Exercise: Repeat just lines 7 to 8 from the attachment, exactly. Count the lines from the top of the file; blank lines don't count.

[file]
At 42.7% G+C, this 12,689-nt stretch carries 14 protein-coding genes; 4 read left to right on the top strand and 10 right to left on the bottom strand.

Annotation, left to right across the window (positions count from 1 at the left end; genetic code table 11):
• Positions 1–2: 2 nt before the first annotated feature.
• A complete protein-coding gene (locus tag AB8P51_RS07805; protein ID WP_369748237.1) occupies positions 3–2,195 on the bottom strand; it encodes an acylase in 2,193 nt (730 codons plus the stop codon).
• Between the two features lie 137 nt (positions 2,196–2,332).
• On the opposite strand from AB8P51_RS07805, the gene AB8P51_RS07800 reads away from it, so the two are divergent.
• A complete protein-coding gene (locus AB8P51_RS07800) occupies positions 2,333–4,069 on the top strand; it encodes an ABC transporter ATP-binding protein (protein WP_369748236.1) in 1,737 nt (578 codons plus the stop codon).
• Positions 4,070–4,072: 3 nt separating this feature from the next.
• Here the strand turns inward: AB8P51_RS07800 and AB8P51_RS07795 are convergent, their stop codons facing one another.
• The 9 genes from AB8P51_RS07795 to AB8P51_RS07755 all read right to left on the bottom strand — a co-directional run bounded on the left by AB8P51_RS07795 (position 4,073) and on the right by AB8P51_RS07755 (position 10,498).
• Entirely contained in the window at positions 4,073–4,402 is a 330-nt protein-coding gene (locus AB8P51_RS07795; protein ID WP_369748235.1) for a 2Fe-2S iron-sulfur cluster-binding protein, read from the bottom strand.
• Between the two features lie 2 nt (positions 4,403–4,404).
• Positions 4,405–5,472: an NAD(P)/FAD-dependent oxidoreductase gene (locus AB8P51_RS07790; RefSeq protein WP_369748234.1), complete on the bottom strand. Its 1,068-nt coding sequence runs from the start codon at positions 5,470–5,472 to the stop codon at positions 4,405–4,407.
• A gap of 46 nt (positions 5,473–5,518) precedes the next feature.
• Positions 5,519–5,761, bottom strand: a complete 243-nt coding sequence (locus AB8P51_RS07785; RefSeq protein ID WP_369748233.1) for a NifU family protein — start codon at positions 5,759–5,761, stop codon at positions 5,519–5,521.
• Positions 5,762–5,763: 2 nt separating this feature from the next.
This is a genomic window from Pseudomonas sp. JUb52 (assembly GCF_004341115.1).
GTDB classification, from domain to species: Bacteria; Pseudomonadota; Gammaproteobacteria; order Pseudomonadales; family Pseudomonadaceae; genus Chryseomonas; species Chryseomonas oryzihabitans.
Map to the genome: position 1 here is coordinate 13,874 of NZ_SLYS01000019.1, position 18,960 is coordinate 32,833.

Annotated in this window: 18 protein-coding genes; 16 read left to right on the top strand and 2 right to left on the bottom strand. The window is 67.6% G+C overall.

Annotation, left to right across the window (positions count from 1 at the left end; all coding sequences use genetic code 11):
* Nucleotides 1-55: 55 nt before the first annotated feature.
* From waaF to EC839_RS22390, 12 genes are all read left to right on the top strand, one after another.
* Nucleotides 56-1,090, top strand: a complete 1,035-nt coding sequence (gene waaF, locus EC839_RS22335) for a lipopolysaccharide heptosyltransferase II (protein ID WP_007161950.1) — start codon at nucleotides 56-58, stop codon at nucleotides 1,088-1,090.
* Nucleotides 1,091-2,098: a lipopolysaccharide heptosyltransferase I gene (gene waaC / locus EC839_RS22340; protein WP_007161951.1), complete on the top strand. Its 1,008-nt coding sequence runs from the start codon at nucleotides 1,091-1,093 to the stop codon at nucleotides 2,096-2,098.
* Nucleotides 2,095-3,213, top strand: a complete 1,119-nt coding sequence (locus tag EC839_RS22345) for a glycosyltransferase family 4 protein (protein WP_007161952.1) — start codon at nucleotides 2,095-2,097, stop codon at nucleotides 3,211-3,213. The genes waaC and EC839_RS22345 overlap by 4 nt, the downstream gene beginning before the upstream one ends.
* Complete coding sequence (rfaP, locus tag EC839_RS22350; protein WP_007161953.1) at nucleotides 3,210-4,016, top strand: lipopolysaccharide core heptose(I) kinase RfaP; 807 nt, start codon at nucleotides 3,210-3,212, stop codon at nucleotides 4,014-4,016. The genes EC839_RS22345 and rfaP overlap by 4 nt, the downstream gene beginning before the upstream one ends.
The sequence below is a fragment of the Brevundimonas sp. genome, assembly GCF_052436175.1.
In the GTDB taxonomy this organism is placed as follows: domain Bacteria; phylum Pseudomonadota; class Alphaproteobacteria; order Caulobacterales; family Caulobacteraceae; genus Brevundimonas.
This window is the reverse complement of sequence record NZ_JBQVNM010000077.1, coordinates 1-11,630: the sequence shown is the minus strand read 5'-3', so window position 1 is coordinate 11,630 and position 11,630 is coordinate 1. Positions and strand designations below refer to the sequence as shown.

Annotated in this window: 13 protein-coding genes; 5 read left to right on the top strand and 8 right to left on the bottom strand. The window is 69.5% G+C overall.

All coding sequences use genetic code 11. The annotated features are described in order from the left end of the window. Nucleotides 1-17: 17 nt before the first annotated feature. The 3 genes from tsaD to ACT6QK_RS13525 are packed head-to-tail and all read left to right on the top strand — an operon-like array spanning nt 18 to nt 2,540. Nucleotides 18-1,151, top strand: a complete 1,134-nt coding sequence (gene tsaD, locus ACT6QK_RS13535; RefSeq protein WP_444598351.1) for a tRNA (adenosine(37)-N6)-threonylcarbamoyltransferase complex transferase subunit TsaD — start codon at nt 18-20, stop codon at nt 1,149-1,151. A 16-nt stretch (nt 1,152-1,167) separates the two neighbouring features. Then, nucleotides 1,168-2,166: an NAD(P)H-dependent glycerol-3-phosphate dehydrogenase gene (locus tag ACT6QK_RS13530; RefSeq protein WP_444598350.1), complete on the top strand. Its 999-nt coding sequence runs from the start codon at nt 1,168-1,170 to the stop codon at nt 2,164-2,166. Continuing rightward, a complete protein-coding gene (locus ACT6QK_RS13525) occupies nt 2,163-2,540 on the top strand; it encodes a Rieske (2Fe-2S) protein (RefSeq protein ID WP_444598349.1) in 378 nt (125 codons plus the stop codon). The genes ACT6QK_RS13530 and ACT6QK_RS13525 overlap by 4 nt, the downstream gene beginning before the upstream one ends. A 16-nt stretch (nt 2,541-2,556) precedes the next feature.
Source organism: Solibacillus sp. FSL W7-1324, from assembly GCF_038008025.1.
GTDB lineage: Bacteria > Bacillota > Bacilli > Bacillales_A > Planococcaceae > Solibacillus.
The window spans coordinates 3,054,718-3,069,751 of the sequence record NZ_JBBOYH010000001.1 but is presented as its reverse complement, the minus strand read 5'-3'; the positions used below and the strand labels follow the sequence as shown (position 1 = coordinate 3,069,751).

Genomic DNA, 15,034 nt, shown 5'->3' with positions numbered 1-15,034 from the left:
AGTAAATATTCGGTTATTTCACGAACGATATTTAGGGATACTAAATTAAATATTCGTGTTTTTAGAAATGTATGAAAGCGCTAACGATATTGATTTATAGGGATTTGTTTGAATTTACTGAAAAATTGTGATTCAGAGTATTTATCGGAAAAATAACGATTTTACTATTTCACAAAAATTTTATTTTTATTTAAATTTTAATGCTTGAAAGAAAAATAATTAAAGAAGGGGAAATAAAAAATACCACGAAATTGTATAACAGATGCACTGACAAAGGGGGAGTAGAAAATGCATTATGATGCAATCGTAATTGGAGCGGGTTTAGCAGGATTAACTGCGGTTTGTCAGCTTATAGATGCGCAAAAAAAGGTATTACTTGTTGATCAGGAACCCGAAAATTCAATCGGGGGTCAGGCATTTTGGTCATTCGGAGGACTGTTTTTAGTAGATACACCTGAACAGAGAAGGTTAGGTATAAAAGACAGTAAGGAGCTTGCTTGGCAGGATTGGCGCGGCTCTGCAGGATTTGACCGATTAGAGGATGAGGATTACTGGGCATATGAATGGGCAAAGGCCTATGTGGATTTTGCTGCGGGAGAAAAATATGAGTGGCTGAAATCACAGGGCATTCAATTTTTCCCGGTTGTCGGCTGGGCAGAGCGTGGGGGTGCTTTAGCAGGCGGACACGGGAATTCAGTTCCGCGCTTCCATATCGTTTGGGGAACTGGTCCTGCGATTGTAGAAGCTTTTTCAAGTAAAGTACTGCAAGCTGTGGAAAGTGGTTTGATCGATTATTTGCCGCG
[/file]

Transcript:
• A complete protein-coding gene (locus AB8P51_RS07800) occupies positions 2,333–4,069 on the top strand; it encodes an ABC transporter ATP-binding protein (protein WP_369748236.1) in 1,737 nt (578 codons plus the stop codon).
• Positions 4,070–4,072: 3 nt separating this feature from the next.